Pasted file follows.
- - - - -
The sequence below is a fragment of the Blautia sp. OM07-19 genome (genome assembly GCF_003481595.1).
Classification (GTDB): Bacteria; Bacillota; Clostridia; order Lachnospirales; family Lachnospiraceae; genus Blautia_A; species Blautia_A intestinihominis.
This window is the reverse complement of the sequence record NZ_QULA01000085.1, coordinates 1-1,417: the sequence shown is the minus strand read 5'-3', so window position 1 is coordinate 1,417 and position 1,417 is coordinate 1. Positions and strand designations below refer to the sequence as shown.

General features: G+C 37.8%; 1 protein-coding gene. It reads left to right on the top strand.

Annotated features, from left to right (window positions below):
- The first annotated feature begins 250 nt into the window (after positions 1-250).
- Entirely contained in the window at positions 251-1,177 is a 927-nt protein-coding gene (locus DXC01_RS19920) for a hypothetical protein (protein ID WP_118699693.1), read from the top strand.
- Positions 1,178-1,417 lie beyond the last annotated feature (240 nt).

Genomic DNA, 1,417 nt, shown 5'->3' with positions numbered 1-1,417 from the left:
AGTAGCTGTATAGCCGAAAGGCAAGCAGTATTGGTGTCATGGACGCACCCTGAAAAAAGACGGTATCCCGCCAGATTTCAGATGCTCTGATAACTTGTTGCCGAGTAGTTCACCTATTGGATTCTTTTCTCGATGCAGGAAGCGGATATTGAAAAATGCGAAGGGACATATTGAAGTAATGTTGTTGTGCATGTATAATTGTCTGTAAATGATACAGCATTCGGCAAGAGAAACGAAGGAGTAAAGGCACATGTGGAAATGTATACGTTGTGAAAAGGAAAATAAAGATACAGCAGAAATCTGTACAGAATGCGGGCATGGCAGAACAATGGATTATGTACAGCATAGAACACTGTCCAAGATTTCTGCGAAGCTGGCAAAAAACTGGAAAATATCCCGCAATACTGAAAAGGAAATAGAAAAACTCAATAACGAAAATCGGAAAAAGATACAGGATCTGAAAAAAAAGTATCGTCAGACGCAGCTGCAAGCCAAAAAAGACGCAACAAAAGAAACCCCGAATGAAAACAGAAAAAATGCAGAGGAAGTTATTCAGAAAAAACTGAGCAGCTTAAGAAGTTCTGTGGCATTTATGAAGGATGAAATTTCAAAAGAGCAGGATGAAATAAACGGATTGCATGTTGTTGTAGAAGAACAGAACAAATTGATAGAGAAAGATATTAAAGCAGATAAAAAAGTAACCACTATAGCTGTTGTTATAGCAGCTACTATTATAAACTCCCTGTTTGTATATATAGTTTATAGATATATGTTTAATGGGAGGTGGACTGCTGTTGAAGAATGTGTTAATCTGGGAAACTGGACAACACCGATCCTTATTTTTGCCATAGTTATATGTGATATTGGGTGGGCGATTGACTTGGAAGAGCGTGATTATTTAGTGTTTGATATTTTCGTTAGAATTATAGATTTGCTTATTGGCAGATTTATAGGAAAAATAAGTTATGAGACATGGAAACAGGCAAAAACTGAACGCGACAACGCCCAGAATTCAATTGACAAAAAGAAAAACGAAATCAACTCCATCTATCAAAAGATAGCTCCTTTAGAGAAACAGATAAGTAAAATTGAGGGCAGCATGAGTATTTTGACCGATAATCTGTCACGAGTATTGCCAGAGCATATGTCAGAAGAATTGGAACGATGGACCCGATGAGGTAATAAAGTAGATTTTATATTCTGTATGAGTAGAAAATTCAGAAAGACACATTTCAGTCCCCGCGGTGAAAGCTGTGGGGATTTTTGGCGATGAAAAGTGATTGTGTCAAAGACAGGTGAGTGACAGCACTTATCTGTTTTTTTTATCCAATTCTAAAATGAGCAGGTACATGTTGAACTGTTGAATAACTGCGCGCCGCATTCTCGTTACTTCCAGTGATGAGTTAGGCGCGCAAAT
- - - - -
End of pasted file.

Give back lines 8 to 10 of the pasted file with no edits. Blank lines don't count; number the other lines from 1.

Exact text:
- Positions 1,178-1,417 lie beyond the last annotated feature (240 nt).

Genomic DNA, 1,417 nt, shown 5'->3' with positions numbered 1-1,417 from the left:
AGTAGCTGTATAGCCGAAAGGCAAGCAGTATTGGTGTCATGGACGCACCCTGAAAAAAGACGGTATCCCGCCAGATTTCAGATGCTCTGATAACTTGTTGCCGAGTAGTTCACCTATTGGATTCTTTTCTCGATGCAGGAAGCGGATATTGAAAAATGCGAAGGGACATATTGAAGTAATGTTGTTGTGCATGTATAATTGTCTGTAAATGATACAGCATTCGGCAAGAGAAACGAAGGAGTAAAGGCACATGTGGAAATGTATACGTTGTGAAAAGGAAAATAAAGATACAGCAGAAATCTGTACAGAATGCGGGCATGGCAGAACAATGGATTATGTACAGCATAGAACACTGTCCAAGATTTCTGCGAAGCTGGCAAAAAACTGGAAAATATCCCGCAATACTGAAAAGGAAATAGAAAAACTCAATAACGAAAATCGGAAAAAGATACAGGATCTGAAAAAAAAGTATCGTCAGACGCAGCTGCAAGCCAAAAAAGACGCAACAAAAGAAACCCCGAATGAAAACAGAAAAAATGCAGAGGAAGTTATTCAGAAAAAACTGAGCAGCTTAAGAAGTTCTGTGGCATTTATGAAGGATGAAATTTCAAAAGAGCAGGATGAAATAAACGGATTGCATGTTGTTGTAGAAGAACAGAACAAATTGATAGAGAAAGATATTAAAGCAGATAAAAAAGTAACCACTATAGCTGTTGTTATAGCAGCTACTATTATAAACTCCCTGTTTGTATATATAGTTTATAGATATATGTTTAATGGGAGGTGGACTGCTGTTGAAGAATGTGTTAATCTGGGAAACTGGACAACACCGATCCTTATTTTTGCCATAGTTATATGTGATATTGGGTGGGCGATTGACTTGGAAGAGCGTGATTATTTAGTGTTTGATATTTTCGTTAGAATTATAGATTTGCTTATTGGCAGATTTATAGGAAAAATAAGTTATGAGACATGGAAACAGGCAAAAACTGAACGCGACAACGCCCAGAATTCAATTGACAAAAAGAAAAACGAAATCAACTCCATCTATCAAAAGATAGCTCCTTTAGAGAAACAGATAAGTAAAATTGAGGGCAGCATGAGTATTTTGACCGATAATCTGTCACGAGTATTGCCAGAGCATATGTCAGAAGAATTGGAACGATGGACCCGATGAGGTAATAAAGTAGATTTTATATTCTGTATGAGTAGAAAATTCAGAAAGACACATTTCAGTCCCCGCGGTGAAAGCTGTGGGGATTTTTGGCGATGAAAAGTGATTGTGTCAAAGACAGGTGAGTGACAGCACTTATCTGTTTTTTTTATCCAATTCTAAAATGAGCAGGTACATGTTGAACTGTTGAATAACTGCGCGCCGCATTCTCGTTACTTCCAGTGATGAGTTAGGCGCGCAAAT